Higher Education News
No student – whether Hindu, Jewish, Muslim, Christian, Sikh, or of any other religious background – should experience barriers to learning and success in school because of who the student is or what the student believes.
That’s why last month, the U.S. Department of Education’s Office for Civil Rights participated in a community forum in Palo Alto, California, on religious discrimination in schools and universities. This roundtable built on an event in Newark, New Jersey, in March, where the Department of Education joined the Justice Department in announcing the launch of Combating Religious Discrimination Today, a new interagency community engagement initiative designed to promote religious freedom, challenge religious discrimination and enhance enforcement of religion-based hate crimes.
In Palo Alto, we heard about the prevalence of bullying and harassment that students from diverse religious and ethnic backgrounds experience at school. Community leaders expressed support for a wide range of trainings – social-emotional learning, cultural competency, implicit bias, restorative justice, basics of world religions – to improve school and campus climates.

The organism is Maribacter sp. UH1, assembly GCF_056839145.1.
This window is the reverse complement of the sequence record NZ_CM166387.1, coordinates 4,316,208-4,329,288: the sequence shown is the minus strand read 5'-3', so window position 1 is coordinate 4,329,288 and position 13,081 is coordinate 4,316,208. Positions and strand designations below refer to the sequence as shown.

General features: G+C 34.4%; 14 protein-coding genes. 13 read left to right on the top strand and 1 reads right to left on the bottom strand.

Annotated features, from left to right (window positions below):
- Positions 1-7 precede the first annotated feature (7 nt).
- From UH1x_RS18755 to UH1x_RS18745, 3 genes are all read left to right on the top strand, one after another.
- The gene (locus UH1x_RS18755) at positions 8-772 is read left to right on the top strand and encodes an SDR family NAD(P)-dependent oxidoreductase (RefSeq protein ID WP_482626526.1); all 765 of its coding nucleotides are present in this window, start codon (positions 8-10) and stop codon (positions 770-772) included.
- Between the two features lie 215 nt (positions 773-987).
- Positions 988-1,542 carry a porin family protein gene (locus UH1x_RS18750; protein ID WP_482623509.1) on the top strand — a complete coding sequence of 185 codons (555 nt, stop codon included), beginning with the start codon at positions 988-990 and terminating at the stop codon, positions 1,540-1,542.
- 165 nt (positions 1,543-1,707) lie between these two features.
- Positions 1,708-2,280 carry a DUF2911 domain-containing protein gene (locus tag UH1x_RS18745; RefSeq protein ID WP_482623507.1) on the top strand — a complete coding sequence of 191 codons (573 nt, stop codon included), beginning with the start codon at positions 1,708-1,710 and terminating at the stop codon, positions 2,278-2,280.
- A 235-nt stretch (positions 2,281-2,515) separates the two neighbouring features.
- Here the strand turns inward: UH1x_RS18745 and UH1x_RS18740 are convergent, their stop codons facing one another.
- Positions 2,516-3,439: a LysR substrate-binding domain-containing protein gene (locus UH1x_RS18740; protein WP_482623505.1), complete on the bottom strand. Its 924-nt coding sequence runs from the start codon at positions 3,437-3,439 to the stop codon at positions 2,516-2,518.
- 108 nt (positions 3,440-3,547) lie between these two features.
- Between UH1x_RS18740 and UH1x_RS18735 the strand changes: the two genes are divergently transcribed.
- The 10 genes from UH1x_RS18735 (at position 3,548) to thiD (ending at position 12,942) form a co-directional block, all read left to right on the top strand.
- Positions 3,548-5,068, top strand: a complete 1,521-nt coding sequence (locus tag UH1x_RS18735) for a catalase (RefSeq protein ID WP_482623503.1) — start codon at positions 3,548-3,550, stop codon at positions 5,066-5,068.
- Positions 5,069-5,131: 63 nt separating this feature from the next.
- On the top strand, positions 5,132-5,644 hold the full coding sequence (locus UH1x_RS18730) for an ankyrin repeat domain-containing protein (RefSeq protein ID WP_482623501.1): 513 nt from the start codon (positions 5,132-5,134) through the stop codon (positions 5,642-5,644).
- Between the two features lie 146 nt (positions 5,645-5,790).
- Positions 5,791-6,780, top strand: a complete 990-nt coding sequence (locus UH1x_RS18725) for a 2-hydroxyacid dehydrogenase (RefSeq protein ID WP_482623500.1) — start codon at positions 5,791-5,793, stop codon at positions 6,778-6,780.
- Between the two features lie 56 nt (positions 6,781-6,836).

We view last month’s roundtable as an important continuation of a dialogue. The discussion echoed themes from the joint letter by Secretary John King and former Secretary Arne Duncan that promoted efforts to create safe and supportive school environments in which all students are equally able to participate in a robust exchange of ideas.
We at OCR are eager to continue our work in partnership with our federal colleagues to address unlawful bias and discrimination in our nation’s schools, and to continue our strong enforcement of federal civil rights laws to ensure that all students can learn in safe school environments.